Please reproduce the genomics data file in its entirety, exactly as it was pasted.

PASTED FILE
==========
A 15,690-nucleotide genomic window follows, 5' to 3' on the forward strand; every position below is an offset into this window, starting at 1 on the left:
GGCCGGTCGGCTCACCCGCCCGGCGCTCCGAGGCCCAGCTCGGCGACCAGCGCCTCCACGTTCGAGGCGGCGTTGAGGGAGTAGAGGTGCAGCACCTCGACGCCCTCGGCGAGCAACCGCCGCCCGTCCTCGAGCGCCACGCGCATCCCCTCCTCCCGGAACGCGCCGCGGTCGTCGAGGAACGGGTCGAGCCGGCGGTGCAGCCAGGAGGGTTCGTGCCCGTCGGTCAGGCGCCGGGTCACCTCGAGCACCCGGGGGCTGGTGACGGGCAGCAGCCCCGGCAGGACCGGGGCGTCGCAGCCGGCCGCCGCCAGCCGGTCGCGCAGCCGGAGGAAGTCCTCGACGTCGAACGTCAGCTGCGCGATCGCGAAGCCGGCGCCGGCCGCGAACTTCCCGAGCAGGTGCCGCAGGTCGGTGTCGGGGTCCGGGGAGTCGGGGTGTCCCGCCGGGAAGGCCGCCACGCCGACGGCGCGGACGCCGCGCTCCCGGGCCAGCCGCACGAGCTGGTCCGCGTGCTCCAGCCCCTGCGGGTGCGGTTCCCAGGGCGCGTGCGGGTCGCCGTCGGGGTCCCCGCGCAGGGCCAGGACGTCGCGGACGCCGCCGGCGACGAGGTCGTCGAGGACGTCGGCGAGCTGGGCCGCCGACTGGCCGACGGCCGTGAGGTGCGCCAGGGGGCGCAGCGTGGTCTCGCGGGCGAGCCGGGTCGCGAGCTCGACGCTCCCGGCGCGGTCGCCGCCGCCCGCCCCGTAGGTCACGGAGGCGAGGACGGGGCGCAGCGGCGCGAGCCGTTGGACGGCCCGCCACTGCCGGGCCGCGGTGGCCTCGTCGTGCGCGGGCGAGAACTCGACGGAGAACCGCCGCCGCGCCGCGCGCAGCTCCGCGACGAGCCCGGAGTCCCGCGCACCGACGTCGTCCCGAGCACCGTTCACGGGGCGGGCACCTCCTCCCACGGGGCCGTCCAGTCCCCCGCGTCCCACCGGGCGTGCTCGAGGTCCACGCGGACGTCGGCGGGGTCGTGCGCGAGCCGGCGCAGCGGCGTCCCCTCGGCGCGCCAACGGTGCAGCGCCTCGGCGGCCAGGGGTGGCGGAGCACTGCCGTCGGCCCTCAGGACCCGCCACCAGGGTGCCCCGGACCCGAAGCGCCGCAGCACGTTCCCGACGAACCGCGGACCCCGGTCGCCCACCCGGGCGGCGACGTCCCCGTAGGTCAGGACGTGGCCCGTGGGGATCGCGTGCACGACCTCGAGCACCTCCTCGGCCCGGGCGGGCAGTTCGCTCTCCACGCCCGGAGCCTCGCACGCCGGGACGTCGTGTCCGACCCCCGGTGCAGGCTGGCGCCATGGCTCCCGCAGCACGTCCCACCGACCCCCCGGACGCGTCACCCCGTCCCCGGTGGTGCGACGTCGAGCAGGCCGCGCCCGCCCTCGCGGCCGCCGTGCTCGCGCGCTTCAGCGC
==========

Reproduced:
A 15,690-nucleotide genomic window follows, 5' to 3' on the forward strand; every position below is an offset into this window, starting at 1 on the left:
GGCCGGTCGGCTCACCCGCCCGGCGCTCCGAGGCCCAGCTCGGCGACCAGCGCCTCCACGTTCGAGGCGGCGTTGAGGGAGTAGAGGTGCAGCACCTCGACGCCCTCGGCGAGCAACCGCCGCCCGTCCTCGAGCGCCACGCGCATCCCCTCCTCCCGGAACGCGCCGCGGTCGTCGAGGAACGGGTCGAGCCGGCGGTGCAGCCAGGAGGGTTCGTGCCCGTCGGTCAGGCGCCGGGTCACCTCGAGCACCCGGGGGCTGGTGACGGGCAGCAGCCCCGGCAGGACCGGGGCGTCGCAGCCGGCCGCCGCCAGCCGGTCGCGCAGCCGGAGGAAGTCCTCGACGTCGAACGTCAGCTGCGCGATCGCGAAGCCGGCGCCGGCCGCGAACTTCCCGAGCAGGTGCCGCAGGTCGGTGTCGGGGTCCGGGGAGTCGGGGTGTCCCGCCGGGAAGGCCGCCACGCCGACGGCGCGGACGCCGCGCTCCCGGGCCAGCCGCACGAGCTGGTCCGCGTGCTCCAGCCCCTGCGGGTGCGGTTCCCAGGGCGCGTGCGGGTCGCCGTCGGGGTCCCCGCGCAGGGCCAGGACGTCGCGGACGCCGCCGGCGACGAGGTCGTCGAGGACGTCGGCGAGCTGGGCCGCCGACTGGCCGACGGCCGTGAGGTGCGCCAGGGGGCGCAGCGTGGTCTCGCGGGCGAGCCGGGTCGCGAGCTCGACGCTCCCGGCGCGGTCGCCGCCGCCCGCCCCGTAGGTCACGGAGGCGAGGACGGGGCGCAGCGGCGCGAGCCGTTGGACGGCCCGCCACTGCCGGGCCGCGGTGGCCTCGTCGTGCGCGGGCGAGAACTCGACGGAGAACCGCCGCCGCGCCGCGCGCAGCTCCGCGACGAGCCCGGAGTCCCGCGCACCGACGTCGTCCCGAGCACCGTTCACGGGGCGGGCACCTCCTCCCACGGGGCCGTCCAGTCCCCCGCGTCCCACCGGGCGTGCTCGAGGTCCACGCGGACGTCGGCGGGGTCGTGCGCGAGCCGGCGCAGCGGCGTCCCCTCGGCGCGCCAACGGTGCAGCGCCTCGGCGGCCAGGGGTGGCGGAGCACTGCCGTCGGCCCTCAGGACCCGCCACCAGGGTGCCCCGGACCCGAAGCGCCGCAGCACGTTCCCGACGAACCGCGGACCCCGGTCGCCCACCCGGGCGGCGACGTCCCCGTAGGTCAGGACGTGGCCCGTGGGGATCGCGTGCACGACCTCGAGCACCTCCTCGGCCCGGGCGGGCAGTTCGCTCTCCACGCCCGGAGCCTCGCACGCCGGGACGTCGTGTCCGACCCCCGGTGCAGGCTGGCGCCATGGCTCCCGCAGCACGTCCCACCGACCCCCCGGACGCGTCACCCCGTCCCCGGTGGTGCGACGTCGAGCAGGCCGCGCCCGCCCTCGCGGCCGCCGTGCTCGCGCGCTTCAGCGC